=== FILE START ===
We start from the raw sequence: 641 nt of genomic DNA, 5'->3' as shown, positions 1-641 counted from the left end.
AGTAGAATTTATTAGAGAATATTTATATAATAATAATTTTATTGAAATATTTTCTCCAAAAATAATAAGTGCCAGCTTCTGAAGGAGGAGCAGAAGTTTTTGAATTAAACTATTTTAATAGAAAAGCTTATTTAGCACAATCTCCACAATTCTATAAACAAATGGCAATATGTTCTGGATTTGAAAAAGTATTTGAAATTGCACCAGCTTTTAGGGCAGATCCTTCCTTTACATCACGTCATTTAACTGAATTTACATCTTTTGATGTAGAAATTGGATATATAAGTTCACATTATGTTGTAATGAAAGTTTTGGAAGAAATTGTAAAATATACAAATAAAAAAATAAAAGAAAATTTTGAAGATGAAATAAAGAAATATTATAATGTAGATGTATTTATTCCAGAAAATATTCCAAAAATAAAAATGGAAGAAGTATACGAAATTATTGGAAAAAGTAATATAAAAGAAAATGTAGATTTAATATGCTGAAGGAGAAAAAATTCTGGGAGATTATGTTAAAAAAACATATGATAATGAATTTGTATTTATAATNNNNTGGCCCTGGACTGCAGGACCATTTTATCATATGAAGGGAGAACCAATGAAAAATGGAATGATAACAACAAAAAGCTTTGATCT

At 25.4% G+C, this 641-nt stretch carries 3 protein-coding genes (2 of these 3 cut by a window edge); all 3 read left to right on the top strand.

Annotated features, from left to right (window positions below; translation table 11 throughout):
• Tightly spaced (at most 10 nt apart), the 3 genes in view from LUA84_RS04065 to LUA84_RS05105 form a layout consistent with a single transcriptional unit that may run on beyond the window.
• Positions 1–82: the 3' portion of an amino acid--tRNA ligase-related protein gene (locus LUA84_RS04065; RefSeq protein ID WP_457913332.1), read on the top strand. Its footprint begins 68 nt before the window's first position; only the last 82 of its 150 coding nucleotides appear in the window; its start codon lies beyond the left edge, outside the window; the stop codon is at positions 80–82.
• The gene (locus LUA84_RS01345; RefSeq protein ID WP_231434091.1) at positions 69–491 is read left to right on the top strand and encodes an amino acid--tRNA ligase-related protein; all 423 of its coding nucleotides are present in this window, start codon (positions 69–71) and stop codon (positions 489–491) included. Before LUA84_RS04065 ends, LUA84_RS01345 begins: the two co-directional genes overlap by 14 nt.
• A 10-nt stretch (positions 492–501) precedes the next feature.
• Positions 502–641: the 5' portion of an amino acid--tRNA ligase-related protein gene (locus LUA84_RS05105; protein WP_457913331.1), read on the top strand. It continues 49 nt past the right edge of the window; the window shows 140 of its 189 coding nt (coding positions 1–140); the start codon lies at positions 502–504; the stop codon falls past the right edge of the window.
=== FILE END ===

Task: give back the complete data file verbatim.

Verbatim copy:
We start from the raw sequence: 641 nt of genomic DNA, 5'->3' as shown, positions 1-641 counted from the left end.
AGTAGAATTTATTAGAGAATATTTATATAATAATAATTTTATTGAAATATTTTCTCCAAAAATAATAAGTGCCAGCTTCTGAAGGAGGAGCAGAAGTTTTTGAATTAAACTATTTTAATAGAAAAGCTTATTTAGCACAATCTCCACAATTCTATAAACAAATGGCAATATGTTCTGGATTTGAAAAAGTATTTGAAATTGCACCAGCTTTTAGGGCAGATCCTTCCTTTACATCACGTCATTTAACTGAATTTACATCTTTTGATGTAGAAATTGGATATATAAGTTCACATTATGTTGTAATGAAAGTTTTGGAAGAAATTGTAAAATATACAAATAAAAAAATAAAAGAAAATTTTGAAGATGAAATAAAGAAATATTATAATGTAGATGTATTTATTCCAGAAAATATTCCAAAAATAAAAATGGAAGAAGTATACGAAATTATTGGAAAAAGTAATATAAAAGAAAATGTAGATTTAATATGCTGAAGGAGAAAAAATTCTGGGAGATTATGTTAAAAAAACATATGATAATGAATTTGTATTTATAATNNNNTGGCCCTGGACTGCAGGACCATTTTATCATATGAAGGGAGAACCAATGAAAAATGGAATGATAACAACAAAAAGCTTTGATCT

At 25.4% G+C, this 641-nt stretch carries 3 protein-coding genes (2 of these 3 cut by a window edge); all 3 read left to right on the top strand.

Annotated features, from left to right (window positions below; translation table 11 throughout):
• Tightly spaced (at most 10 nt apart), the 3 genes in view from LUA84_RS04065 to LUA84_RS05105 form a layout consistent with a single transcriptional unit that may run on beyond the window.
• Positions 1–82: the 3' portion of an amino acid--tRNA ligase-related protein gene (locus LUA84_RS04065; RefSeq protein ID WP_457913332.1), read on the top strand. Its footprint begins 68 nt before the window's first position; only the last 82 of its 150 coding nucleotides appear in the window; its start codon lies beyond the left edge, outside the window; the stop codon is at positions 80–82.
• The gene (locus LUA84_RS01345; RefSeq protein ID WP_231434091.1) at positions 69–491 is read left to right on the top strand and encodes an amino acid--tRNA ligase-related protein; all 423 of its coding nucleotides are present in this window, start codon (positions 69–71) and stop codon (positions 489–491) included. Before LUA84_RS04065 ends, LUA84_RS01345 begins: the two co-directional genes overlap by 14 nt.
• A 10-nt stretch (positions 492–501) precedes the next feature.
• Positions 502–641: the 5' portion of an amino acid--tRNA ligase-related protein gene (locus LUA84_RS05105; protein WP_457913331.1), read on the top strand. It continues 49 nt past the right edge of the window; the window shows 140 of its 189 coding nt (coding positions 1–140); the start codon lies at positions 502–504; the stop codon falls past the right edge of the window.